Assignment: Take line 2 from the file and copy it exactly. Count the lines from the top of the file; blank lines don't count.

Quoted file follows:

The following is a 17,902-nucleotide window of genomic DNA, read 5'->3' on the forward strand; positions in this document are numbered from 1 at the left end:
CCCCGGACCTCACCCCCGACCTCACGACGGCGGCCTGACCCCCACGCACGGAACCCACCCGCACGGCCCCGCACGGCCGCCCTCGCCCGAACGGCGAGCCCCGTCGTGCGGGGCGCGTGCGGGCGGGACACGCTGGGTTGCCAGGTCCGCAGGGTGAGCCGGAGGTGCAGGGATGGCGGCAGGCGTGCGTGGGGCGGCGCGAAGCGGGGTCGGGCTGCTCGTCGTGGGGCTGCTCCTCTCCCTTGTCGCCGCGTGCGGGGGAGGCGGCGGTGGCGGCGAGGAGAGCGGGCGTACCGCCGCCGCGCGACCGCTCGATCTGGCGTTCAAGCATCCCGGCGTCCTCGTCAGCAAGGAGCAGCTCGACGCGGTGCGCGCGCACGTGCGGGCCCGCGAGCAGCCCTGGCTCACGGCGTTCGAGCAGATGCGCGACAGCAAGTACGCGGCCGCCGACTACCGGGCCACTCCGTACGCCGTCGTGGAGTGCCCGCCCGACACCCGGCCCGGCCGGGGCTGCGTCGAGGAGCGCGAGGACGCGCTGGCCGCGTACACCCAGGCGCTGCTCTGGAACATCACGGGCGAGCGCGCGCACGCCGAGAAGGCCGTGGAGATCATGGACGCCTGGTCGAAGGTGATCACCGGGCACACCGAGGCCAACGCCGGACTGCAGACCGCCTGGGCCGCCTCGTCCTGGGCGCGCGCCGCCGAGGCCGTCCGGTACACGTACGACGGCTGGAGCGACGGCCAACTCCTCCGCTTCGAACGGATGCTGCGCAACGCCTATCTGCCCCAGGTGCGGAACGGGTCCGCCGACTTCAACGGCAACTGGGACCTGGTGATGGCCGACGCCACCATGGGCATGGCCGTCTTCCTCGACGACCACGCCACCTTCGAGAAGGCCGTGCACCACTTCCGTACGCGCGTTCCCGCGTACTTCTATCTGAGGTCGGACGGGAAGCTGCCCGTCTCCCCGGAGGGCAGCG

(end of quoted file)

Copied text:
CCCCGGACCTCACCCCCGACCTCACGACGGCGGCCTGACCCCCACGCACGGAACCCACCCGCACGGCCCCGCACGGCCGCCCTCGCCCGAACGGCGAGCCCCGTCGTGCGGGGCGCGTGCGGGCGGGACACGCTGGGTTGCCAGGTCCGCAGGGTGAGCCGGAGGTGCAGGGATGGCGGCAGGCGTGCGTGGGGCGGCGCGAAGCGGGGTCGGGCTGCTCGTCGTGGGGCTGCTCCTCTCCCTTGTCGCCGCGTGCGGGGGAGGCGGCGGTGGCGGCGAGGAGAGCGGGCGTACCGCCGCCGCGCGACCGCTCGATCTGGCGTTCAAGCATCCCGGCGTCCTCGTCAGCAAGGAGCAGCTCGACGCGGTGCGCGCGCACGTGCGGGCCCGCGAGCAGCCCTGGCTCACGGCGTTCGAGCAGATGCGCGACAGCAAGTACGCGGCCGCCGACTACCGGGCCACTCCGTACGCCGTCGTGGAGTGCCCGCCCGACACCCGGCCCGGCCGGGGCTGCGTCGAGGAGCGCGAGGACGCGCTGGCCGCGTACACCCAGGCGCTGCTCTGGAACATCACGGGCGAGCGCGCGCACGCCGAGAAGGCCGTGGAGATCATGGACGCCTGGTCGAAGGTGATCACCGGGCACACCGAGGCCAACGCCGGACTGCAGACCGCCTGGGCCGCCTCGTCCTGGGCGCGCGCCGCCGAGGCCGTCCGGTACACGTACGACGGCTGGAGCGACGGCCAACTCCTCCGCTTCGAACGGATGCTGCGCAACGCCTATCTGCCCCAGGTGCGGAACGGGTCCGCCGACTTCAACGGCAACTGGGACCTGGTGATGGCCGACGCCACCATGGGCATGGCCGTCTTCCTCGACGACCACGCCACCTTCGAGAAGGCCGTGCACCACTTCCGTACGCGCGTTCCCGCGTACTTCTATCTGAGGTCGGACGGGAAGCTGCCCGTCTCCCCGGAGGGCAGCG